Hartford Raises Funds for Israel

From the earliest days of the Zionist movement through the present day, Greater Hartford’s Jewish communities have connected to Israel through fundraising and philanthropy. Early fundraising efforts especially focused on purchasing land in Palestine. After 1945, as the destruction of much of European Jewry became widely known, Hartford’s Jewish community raised unprecedented sums to help Jews in Israel build and defend the new country and resettle refugees. Donations from the Greater Hartford area continue to play a part in Israeli society today.

Jewish National Fund “blue box.” Image Source

The first “blue boxes,” used to collect money for the Jewish National Fund, were produced in 1904. In the decades that followed, the boxes were found in just about every Jewish community in the Americas and Europe and in many Jewish homes throughout the Hartford area. They represented the philanthropic ties between Jews in the Diaspora and the state of Israel and held the promise that even small amounts of money could make a difference. Schoolchildren were – and still are – encouraged to drop coins into boxes to learn the importance of giving tzedakah.

Early Zionist groups in Hartford also raised money by selling flags on “Zion Flag Day,” as this pamphlet describes. 
Jewish Colonial Trust certificates offered a way for individuals in the early 1900s to purchase stock in the Zionist movement’s bank, supporting the purchase of land in Palestine. Tens of thousands of Jews around the world responded, buying the stocks in small installments to make the purchase affordable. This certificate was purchased in 1900 by Jacob Richman, who lived in Hartford’s immigrant neighborhood on Front Street.  

In 1948, members of the Zionist Organization of America’s Connecticut chapters “adopted” Kibbutz Palmach Tsova. When they learned more about the challenges faced by the kibbutzniks in clearing large rocks from the land, the Connecticut Zionists raised money statewide for a tractor. The Connecticut-based Savin Construction Company helped select the tractor and ship it to Haifa, and in 1953 Morris and Rosa Dunn of New Britain, William Cohen of New Britain, and Mr. Raucher of New London officially presented it to the kibbutz and joined them in their newly constructed dining hall for a Passover seder. The tractor helped the kibbutzniks clear the land, expand their housing, and earn extra income by renting it out to other kibbutzim.

Morris and Rosa Dunn of New Britain, William Cohen of New Britain, and Mr. Raucher of New London at Kibbuts Palmach Tsova in 1953.

In 1956 Foreign Minister Golda Meir spoke at an Israel Bonds dinner at the Beth David synagogue. Meir was one of Israel’s most effective fundraisers in the U.S. and promoted the bonds – which had been introduced just a few years before – as a way for American Jews to invest in Israel’s growth rather than seeing the country as in perpetual need of charity.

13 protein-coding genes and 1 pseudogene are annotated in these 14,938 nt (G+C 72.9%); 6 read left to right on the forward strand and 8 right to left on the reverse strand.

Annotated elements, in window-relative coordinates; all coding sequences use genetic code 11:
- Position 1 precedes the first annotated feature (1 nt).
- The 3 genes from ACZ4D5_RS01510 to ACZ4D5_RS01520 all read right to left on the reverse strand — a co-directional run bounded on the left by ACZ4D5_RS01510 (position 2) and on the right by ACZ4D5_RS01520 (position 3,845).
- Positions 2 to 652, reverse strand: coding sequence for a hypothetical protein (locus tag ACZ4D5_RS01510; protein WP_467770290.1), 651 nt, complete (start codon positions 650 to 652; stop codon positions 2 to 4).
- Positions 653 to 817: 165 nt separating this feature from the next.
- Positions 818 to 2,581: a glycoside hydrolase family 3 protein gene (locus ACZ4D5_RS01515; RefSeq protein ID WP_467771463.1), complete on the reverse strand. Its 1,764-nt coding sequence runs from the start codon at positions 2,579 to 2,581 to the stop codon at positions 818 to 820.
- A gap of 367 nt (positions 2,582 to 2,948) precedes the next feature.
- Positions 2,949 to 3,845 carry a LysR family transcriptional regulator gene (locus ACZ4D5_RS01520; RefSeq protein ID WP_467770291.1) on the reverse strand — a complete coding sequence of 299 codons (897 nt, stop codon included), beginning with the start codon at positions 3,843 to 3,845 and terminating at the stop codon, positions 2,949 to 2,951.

Israel Bonds dinner in honor of Golda Meir, Beth David Synagogue, December 22, 1966.

The 1973 Yom Kippur War raised alarm about the Jewish state’s survival – and fears which were intensified by high-profile terrorist attacks in the years that followed. Faced with threats to Israel’s safety, the Hartford Jewish community responded with generous financial support.

Within days of hearing of the attack that started the war, both Jews and non-Jews from the Hartford area contributed to the Jewish Federation’s emergency fund, while major donors pledged support in private house meetings. Federation’s Executive Director Irving Kessler reported “a tremendous outpouring of money and concern from the Jewish community here.” An Emergency Campaign for Israel in 1974 raised millions of dollars.

“We Are One,” Hartford Jewish Federation Emergency Campaign for Israel, 1974.

Concern about poverty in Israeli neighborhoods and towns led to Project Renewal, a new kind of partnership between Jewish communities overseas and the Israeli government. Starting in the late 1970s, Hartford, together with other Jewish communities in Connecticut, adopted Afula Illit as their Project Renewal town and “sister city.”  Signs of Connecticut’s contributions were visible throughout the town, including a street named “Konetiket Street.” Funds were used to support social services, plan an industrial park, and support the integration of Soviet and Ethiopian Jewish immigrants settling in Afula, including building an Ethiopian synagogue. In the mid-1990s, this relationship grew to encompass the entire Gilboa region and thirteen Jewish communities in southern New England.

When an arson attack damaged the Emanuel Synagogue in West Hartford in 1983, burning its Torah scrolls, the town of Afula responded by donating one of their scrolls. Mayor Ovadia Eli traveled to Hartford a few months later to present the 100-year-old Torah as a gift from “your family in Afula.”